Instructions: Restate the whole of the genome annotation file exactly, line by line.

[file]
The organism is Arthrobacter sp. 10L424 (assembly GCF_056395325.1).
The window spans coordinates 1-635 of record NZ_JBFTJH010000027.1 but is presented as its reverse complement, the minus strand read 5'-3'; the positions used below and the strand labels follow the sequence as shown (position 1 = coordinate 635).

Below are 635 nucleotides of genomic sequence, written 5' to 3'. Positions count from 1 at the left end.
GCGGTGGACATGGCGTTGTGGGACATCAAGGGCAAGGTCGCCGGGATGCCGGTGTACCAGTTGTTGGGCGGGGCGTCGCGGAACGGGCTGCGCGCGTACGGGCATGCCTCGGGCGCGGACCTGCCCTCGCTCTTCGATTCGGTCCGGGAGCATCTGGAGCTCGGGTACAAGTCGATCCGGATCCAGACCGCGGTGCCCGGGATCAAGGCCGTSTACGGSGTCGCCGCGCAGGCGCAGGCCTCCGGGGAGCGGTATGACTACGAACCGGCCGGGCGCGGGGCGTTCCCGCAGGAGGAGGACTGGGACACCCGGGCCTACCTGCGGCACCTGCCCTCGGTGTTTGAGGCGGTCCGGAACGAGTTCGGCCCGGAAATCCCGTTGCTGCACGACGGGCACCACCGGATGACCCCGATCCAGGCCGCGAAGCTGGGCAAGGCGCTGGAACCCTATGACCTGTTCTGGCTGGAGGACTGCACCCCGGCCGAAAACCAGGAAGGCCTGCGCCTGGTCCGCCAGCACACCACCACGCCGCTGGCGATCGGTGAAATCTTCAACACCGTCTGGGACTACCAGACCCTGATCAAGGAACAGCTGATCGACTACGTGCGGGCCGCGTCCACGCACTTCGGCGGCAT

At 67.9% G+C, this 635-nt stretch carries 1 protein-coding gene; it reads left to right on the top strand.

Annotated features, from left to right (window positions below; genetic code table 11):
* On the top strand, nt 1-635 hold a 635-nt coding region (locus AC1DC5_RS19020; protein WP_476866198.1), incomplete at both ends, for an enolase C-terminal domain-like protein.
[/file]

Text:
The organism is Arthrobacter sp. 10L424 (assembly GCF_056395325.1).
The window spans coordinates 1-635 of record NZ_JBFTJH010000027.1 but is presented as its reverse complement, the minus strand read 5'-3'; the positions used below and the strand labels follow the sequence as shown (position 1 = coordinate 635).

Below are 635 nucleotides of genomic sequence, written 5' to 3'. Positions count from 1 at the left end.
GCGGTGGACATGGCGTTGTGGGACATCAAGGGCAAGGTCGCCGGGATGCCGGTGTACCAGTTGTTGGGCGGGGCGTCGCGGAACGGGCTGCGCGCGTACGGGCATGCCTCGGGCGCGGACCTGCCCTCGCTCTTCGATTCGGTCCGGGAGCATCTGGAGCTCGGGTACAAGTCGATCCGGATCCAGACCGCGGTGCCCGGGATCAAGGCCGTSTACGGSGTCGCCGCGCAGGCGCAGGCCTCCGGGGAGCGGTATGACTACGAACCGGCCGGGCGCGGGGCGTTCCCGCAGGAGGAGGACTGGGACACCCGGGCCTACCTGCGGCACCTGCCCTCGGTGTTTGAGGCGGTCCGGAACGAGTTCGGCCCGGAAATCCCGTTGCTGCACGACGGGCACCACCGGATGACCCCGATCCAGGCCGCGAAGCTGGGCAAGGCGCTGGAACCCTATGACCTGTTCTGGCTGGAGGACTGCACCCCGGCCGAAAACCAGGAAGGCCTGCGCCTGGTCCGCCAGCACACCACCACGCCGCTGGCGATCGGTGAAATCTTCAACACCGTCTGGGACTACCAGACCCTGATCAAGGAACAGCTGATCGACTACGTGCGGGCCGCGTCCACGCACTTCGGCGGCAT

At 67.9% G+C, this 635-nt stretch carries 1 protein-coding gene; it reads left to right on the top strand.

Annotated features, from left to right (window positions below; genetic code table 11):
* On the top strand, nt 1-635 hold a 635-nt coding region (locus AC1DC5_RS19020; protein WP_476866198.1), incomplete at both ends, for an enolase C-terminal domain-like protein.